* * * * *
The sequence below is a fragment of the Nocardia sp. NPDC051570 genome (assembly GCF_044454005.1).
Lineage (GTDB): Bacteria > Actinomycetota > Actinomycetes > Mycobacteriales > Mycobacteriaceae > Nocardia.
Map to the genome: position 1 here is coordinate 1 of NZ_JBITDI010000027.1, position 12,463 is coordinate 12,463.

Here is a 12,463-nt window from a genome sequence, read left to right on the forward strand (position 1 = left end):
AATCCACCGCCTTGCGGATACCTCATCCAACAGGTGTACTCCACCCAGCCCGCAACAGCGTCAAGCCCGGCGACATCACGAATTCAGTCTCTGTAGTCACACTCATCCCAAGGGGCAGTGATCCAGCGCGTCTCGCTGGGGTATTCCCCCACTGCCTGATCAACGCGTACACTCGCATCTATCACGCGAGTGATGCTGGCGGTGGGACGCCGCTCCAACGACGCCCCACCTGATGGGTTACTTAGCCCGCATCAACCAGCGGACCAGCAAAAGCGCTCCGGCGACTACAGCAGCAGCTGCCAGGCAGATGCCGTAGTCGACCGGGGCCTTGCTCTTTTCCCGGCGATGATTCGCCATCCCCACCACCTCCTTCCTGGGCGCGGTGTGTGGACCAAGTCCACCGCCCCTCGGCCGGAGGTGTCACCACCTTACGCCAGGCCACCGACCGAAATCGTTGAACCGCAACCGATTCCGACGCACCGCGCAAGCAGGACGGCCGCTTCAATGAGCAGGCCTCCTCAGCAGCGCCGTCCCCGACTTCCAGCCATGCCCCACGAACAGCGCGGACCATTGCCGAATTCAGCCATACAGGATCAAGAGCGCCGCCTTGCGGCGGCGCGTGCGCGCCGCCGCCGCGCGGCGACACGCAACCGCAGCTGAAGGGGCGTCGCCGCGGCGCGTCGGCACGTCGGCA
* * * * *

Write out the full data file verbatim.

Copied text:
The sequence below is a fragment of the Nocardia sp. NPDC051570 genome (assembly GCF_044454005.1).
Lineage (GTDB): Bacteria > Actinomycetota > Actinomycetes > Mycobacteriales > Mycobacteriaceae > Nocardia.
Map to the genome: position 1 here is coordinate 1 of NZ_JBITDI010000027.1, position 12,463 is coordinate 12,463.

Here is a 12,463-nt window from a genome sequence, read left to right on the forward strand (position 1 = left end):
AATCCACCGCCTTGCGGATACCTCATCCAACAGGTGTACTCCACCCAGCCCGCAACAGCGTCAAGCCCGGCGACATCACGAATTCAGTCTCTGTAGTCACACTCATCCCAAGGGGCAGTGATCCAGCGCGTCTCGCTGGGGTATTCCCCCACTGCCTGATCAACGCGTACACTCGCATCTATCACGCGAGTGATGCTGGCGGTGGGACGCCGCTCCAACGACGCCCCACCTGATGGGTTACTTAGCCCGCATCAACCAGCGGACCAGCAAAAGCGCTCCGGCGACTACAGCAGCAGCTGCCAGGCAGATGCCGTAGTCGACCGGGGCCTTGCTCTTTTCCCGGCGATGATTCGCCATCCCCACCACCTCCTTCCTGGGCGCGGTGTGTGGACCAAGTCCACCGCCCCTCGGCCGGAGGTGTCACCACCTTACGCCAGGCCACCGACCGAAATCGTTGAACCGCAACCGATTCCGACGCACCGCGCAAGCAGGACGGCCGCTTCAATGAGCAGGCCTCCTCAGCAGCGCCGTCCCCGACTTCCAGCCATGCCCCACGAACAGCGCGGACCATTGCCGAATTCAGCCATACAGGATCAAGAGCGCCGCCTTGCGGCGGCGCGTGCGCGCCGCCGCCGCGCGGCGACACGCAACCGCAGCTGAAGGGGCGTCGCCGCGGCGCGTCGGCACGTCGGCA